The avalanche of books about John F. Kennedy timed to mark the 50th anniversary of his assassination in 1963 has begun. Among the first is historian and journalist Thurston Clarke’s JFK’s Last Hundred Days: The Transformation of a Man and the Emergence of a Great President (Penguin, 432 pp., $29.95), a friendly look Kennedy’s public and private lives from the first week of August of 1963 until his death on November 22.
The main issues JFK dealt with during that time period had to do with various aspects of the Cold War involving the Soviet Union, China, and Cuba; civil rights; and the Vietnam War. The central questions as far as Vietnam War policy was concerned centered on the 16,300 American advisors in the country. JFK basically had three options: Withdraw them, add more advisors, or escalate and bring in combat troops.
When he took office in January of 1961, fewer than 1,000 U.S. advisors were on the ground in Vietnam. Kennedy, a resolute Cold Warrior, pledged American support to the South Vietnamese in their fight against the communists and steadily increased the number of American Special Forces and other advisory units sixteen fold in his first two years in the White House.
Kennedy told NBC News anchors Chet Huntley and David Brinkley on September 9, 1963, that it “would not be helpful at this time” to reduce American aid to South Vietnam. He went on to say he believed in the Domino Theory, and said: “I think we should stay. We should use our influence in as effective a way as we can, but we should not withdraw.”
On the other hand, at the same time—and throughout the final year of his life—JFK let his closest allies know that he was seriously considering removing significant numbers of American troops from Vietnam. He also expressed severe reservations about sending in combat troops.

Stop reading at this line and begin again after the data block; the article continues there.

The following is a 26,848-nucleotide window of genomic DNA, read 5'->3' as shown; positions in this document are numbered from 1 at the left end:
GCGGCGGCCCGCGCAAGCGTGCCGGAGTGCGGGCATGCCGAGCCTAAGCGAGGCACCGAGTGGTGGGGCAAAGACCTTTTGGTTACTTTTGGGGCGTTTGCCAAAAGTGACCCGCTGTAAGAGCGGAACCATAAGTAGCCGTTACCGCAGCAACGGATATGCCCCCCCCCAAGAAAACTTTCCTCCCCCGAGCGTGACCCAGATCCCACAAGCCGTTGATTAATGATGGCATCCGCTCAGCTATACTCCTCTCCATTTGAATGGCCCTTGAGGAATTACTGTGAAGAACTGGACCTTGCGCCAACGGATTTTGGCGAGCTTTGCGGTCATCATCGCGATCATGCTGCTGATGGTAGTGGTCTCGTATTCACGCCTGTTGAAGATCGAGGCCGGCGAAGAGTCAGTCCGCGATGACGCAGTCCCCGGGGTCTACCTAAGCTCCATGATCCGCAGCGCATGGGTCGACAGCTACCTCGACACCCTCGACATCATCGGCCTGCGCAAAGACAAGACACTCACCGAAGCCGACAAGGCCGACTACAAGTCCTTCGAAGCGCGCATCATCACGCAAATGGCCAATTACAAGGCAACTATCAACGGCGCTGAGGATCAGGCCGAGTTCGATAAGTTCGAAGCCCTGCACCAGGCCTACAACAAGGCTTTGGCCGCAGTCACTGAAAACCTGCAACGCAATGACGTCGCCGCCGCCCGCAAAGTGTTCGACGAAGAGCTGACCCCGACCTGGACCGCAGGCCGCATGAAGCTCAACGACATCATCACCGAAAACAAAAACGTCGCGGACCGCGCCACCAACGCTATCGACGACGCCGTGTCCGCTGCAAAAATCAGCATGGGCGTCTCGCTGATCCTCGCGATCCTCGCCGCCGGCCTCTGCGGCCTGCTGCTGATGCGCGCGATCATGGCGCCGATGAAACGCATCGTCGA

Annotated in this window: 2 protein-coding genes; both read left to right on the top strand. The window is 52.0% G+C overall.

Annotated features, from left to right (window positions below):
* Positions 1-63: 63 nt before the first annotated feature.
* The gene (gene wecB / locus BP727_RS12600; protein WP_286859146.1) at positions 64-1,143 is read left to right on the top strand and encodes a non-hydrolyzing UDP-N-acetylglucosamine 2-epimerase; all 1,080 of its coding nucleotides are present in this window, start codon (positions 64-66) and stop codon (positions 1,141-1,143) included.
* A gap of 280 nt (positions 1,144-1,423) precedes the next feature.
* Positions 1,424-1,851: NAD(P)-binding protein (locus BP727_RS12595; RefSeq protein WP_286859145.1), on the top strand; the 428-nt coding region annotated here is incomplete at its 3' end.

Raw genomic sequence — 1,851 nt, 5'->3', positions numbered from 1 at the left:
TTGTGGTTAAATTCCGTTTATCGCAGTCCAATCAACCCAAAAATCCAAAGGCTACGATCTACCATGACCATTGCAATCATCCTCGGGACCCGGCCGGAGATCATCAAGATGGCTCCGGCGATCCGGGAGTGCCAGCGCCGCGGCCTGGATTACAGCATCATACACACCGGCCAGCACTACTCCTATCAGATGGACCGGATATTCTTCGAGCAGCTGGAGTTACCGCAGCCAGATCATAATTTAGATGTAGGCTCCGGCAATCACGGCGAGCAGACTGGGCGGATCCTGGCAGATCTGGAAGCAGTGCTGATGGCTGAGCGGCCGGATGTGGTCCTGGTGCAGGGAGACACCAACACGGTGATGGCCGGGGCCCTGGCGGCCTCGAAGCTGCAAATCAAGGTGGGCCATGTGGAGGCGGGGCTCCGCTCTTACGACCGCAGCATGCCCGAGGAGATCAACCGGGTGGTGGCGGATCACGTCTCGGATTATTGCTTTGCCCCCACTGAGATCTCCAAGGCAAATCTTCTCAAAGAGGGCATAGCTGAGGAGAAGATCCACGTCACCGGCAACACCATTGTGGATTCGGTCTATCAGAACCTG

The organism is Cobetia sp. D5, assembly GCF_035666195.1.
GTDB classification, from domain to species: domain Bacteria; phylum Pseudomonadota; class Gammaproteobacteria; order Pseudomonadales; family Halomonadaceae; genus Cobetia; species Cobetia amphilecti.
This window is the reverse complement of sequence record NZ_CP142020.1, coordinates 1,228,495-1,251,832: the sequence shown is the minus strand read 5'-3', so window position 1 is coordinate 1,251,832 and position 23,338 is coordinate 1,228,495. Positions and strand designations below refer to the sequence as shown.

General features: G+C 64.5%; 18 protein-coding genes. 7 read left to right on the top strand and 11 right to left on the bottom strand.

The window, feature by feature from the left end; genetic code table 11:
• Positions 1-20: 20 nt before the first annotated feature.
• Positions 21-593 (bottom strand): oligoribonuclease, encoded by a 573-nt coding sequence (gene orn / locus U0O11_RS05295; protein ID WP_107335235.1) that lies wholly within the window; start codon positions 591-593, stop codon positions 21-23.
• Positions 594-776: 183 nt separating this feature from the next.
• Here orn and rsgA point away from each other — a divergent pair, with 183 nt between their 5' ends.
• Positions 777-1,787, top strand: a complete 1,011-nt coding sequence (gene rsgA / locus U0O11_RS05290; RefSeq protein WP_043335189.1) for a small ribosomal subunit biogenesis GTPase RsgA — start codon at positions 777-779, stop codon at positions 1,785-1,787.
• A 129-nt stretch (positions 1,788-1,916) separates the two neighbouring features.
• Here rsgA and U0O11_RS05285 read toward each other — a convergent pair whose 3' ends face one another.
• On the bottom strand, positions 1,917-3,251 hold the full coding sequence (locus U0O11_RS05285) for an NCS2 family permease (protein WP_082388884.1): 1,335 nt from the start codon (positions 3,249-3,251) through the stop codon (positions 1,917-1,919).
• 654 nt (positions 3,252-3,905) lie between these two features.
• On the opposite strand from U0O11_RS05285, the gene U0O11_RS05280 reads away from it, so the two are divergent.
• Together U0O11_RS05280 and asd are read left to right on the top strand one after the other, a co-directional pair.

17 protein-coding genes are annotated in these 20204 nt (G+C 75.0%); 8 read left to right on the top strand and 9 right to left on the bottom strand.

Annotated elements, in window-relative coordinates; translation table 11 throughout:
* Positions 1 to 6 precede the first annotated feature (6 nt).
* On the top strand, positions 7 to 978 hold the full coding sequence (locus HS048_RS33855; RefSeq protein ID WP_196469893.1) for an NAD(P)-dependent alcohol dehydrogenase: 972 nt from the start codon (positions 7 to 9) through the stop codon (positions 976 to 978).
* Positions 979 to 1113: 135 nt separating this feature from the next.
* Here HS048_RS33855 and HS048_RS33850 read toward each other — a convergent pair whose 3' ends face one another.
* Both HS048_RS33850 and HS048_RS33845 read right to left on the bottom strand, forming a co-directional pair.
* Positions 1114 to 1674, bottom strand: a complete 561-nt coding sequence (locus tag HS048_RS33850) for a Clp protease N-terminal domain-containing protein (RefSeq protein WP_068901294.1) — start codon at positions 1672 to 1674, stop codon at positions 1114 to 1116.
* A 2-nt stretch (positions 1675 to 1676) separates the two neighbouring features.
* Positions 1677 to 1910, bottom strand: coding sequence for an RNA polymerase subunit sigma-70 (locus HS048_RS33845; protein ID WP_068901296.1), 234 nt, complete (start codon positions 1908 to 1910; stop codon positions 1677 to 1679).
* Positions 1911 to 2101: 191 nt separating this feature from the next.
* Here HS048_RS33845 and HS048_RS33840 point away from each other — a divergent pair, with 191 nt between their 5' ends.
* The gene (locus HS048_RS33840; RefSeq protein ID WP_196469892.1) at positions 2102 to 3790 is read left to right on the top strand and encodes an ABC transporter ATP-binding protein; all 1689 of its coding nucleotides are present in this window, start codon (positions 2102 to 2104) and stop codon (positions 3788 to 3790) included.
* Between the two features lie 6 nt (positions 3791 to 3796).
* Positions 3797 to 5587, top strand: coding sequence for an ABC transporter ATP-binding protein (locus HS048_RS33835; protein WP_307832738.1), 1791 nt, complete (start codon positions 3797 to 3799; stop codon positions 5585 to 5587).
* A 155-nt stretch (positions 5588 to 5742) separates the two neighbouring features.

Ever since his death, historians have debated the unanswerable question: What would JFK have done in Vietnam had he lived? Even though no one can definitely answer that what-if question, some Kennedy partisans have argued that JFK would have withdrawn the advisors and never would have escalated as his successor Lyndon Johnson did in 1964 and 1965.
Clarke firmly stands in that camp. His analysis of what JFK would have done cites the opinions only of those who came to believe that JFK would have withdrawn the advisory personnel and would not have escalated as Johnson did.
That list includes LBJ’s Secretary of Defense Clark Clifford (also a Kennedy confidant), Kennedy and LBJ Secretary of Defense Robert S. McNamara, U.S. Sen. Wayne Morse of Oregon, former Deputy Secretary of Defense Roswell Gilpatric, former Texas Sen. John Connally, JFK and LBJ high-level national security man Walt Rostow, LBJ’s National Security Adviser McGeorge Bundy, JFK-friendly historian Arthur Schlesinger, America’s anchorman Walter Cronkite, and Robert F. Kennedy, JFK’s brother.
Even though all of these movers and shakers were close to one or both of the presidents their opinions are only that—opinions. Until and unless some undiscovered definitive Kennedy speech, letter, or conversation comes to light, the answer to the big question of what he would have done in Vietnam remains unanswered.